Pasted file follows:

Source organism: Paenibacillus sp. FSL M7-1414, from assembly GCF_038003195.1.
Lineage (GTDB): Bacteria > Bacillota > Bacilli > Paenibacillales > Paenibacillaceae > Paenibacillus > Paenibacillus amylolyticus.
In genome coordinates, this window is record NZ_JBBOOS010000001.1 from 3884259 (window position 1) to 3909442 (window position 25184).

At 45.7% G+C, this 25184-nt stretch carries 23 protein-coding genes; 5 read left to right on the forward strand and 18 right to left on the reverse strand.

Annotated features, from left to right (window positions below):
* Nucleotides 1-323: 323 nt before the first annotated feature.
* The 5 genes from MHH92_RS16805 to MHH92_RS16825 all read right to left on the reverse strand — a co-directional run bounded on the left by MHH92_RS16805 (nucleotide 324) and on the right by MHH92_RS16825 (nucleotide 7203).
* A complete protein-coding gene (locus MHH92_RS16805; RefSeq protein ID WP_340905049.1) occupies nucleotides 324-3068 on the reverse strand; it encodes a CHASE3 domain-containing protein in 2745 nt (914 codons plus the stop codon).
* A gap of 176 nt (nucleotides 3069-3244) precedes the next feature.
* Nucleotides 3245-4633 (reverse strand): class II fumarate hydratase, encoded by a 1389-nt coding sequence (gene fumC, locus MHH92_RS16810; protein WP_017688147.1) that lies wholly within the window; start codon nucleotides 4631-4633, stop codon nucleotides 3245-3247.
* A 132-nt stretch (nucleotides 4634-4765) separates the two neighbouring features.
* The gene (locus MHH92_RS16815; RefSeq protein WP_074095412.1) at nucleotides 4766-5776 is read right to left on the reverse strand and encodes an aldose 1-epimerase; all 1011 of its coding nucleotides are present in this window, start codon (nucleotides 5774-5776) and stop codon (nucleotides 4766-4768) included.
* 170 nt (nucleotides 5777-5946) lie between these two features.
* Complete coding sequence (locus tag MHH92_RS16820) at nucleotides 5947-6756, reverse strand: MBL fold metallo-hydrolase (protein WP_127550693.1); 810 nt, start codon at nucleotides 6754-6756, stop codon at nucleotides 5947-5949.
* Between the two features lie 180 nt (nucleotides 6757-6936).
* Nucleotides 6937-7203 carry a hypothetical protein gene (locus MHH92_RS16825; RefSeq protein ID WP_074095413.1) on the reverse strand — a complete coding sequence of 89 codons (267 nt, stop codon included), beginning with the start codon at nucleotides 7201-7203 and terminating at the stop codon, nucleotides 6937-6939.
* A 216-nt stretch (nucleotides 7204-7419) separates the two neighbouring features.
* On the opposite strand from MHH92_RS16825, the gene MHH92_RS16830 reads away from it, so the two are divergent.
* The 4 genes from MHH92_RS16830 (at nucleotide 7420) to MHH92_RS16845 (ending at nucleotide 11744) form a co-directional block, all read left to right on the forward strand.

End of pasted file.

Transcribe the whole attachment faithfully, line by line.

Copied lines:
Source organism: Paenibacillus sp. FSL M7-1414, from assembly GCF_038003195.1.
Lineage (GTDB): Bacteria > Bacillota > Bacilli > Paenibacillales > Paenibacillaceae > Paenibacillus > Paenibacillus amylolyticus.
In genome coordinates, this window is record NZ_JBBOOS010000001.1 from 3884259 (window position 1) to 3909442 (window position 25184).

At 45.7% G+C, this 25184-nt stretch carries 23 protein-coding genes; 5 read left to right on the forward strand and 18 right to left on the reverse strand.

Annotated features, from left to right (window positions below):
* Nucleotides 1-323: 323 nt before the first annotated feature.
* The 5 genes from MHH92_RS16805 to MHH92_RS16825 all read right to left on the reverse strand — a co-directional run bounded on the left by MHH92_RS16805 (nucleotide 324) and on the right by MHH92_RS16825 (nucleotide 7203).
* A complete protein-coding gene (locus MHH92_RS16805; RefSeq protein ID WP_340905049.1) occupies nucleotides 324-3068 on the reverse strand; it encodes a CHASE3 domain-containing protein in 2745 nt (914 codons plus the stop codon).
* A gap of 176 nt (nucleotides 3069-3244) precedes the next feature.
* Nucleotides 3245-4633 (reverse strand): class II fumarate hydratase, encoded by a 1389-nt coding sequence (gene fumC, locus MHH92_RS16810; protein WP_017688147.1) that lies wholly within the window; start codon nucleotides 4631-4633, stop codon nucleotides 3245-3247.
* A 132-nt stretch (nucleotides 4634-4765) separates the two neighbouring features.
* The gene (locus MHH92_RS16815; RefSeq protein WP_074095412.1) at nucleotides 4766-5776 is read right to left on the reverse strand and encodes an aldose 1-epimerase; all 1011 of its coding nucleotides are present in this window, start codon (nucleotides 5774-5776) and stop codon (nucleotides 4766-4768) included.
* 170 nt (nucleotides 5777-5946) lie between these two features.
* Complete coding sequence (locus tag MHH92_RS16820) at nucleotides 5947-6756, reverse strand: MBL fold metallo-hydrolase (protein WP_127550693.1); 810 nt, start codon at nucleotides 6754-6756, stop codon at nucleotides 5947-5949.
* Between the two features lie 180 nt (nucleotides 6757-6936).
* Nucleotides 6937-7203 carry a hypothetical protein gene (locus MHH92_RS16825; RefSeq protein ID WP_074095413.1) on the reverse strand — a complete coding sequence of 89 codons (267 nt, stop codon included), beginning with the start codon at nucleotides 7201-7203 and terminating at the stop codon, nucleotides 6937-6939.
* A 216-nt stretch (nucleotides 7204-7419) separates the two neighbouring features.
* On the opposite strand from MHH92_RS16825, the gene MHH92_RS16830 reads away from it, so the two are divergent.
* The 4 genes from MHH92_RS16830 (at nucleotide 7420) to MHH92_RS16845 (ending at nucleotide 11744) form a co-directional block, all read left to right on the forward strand.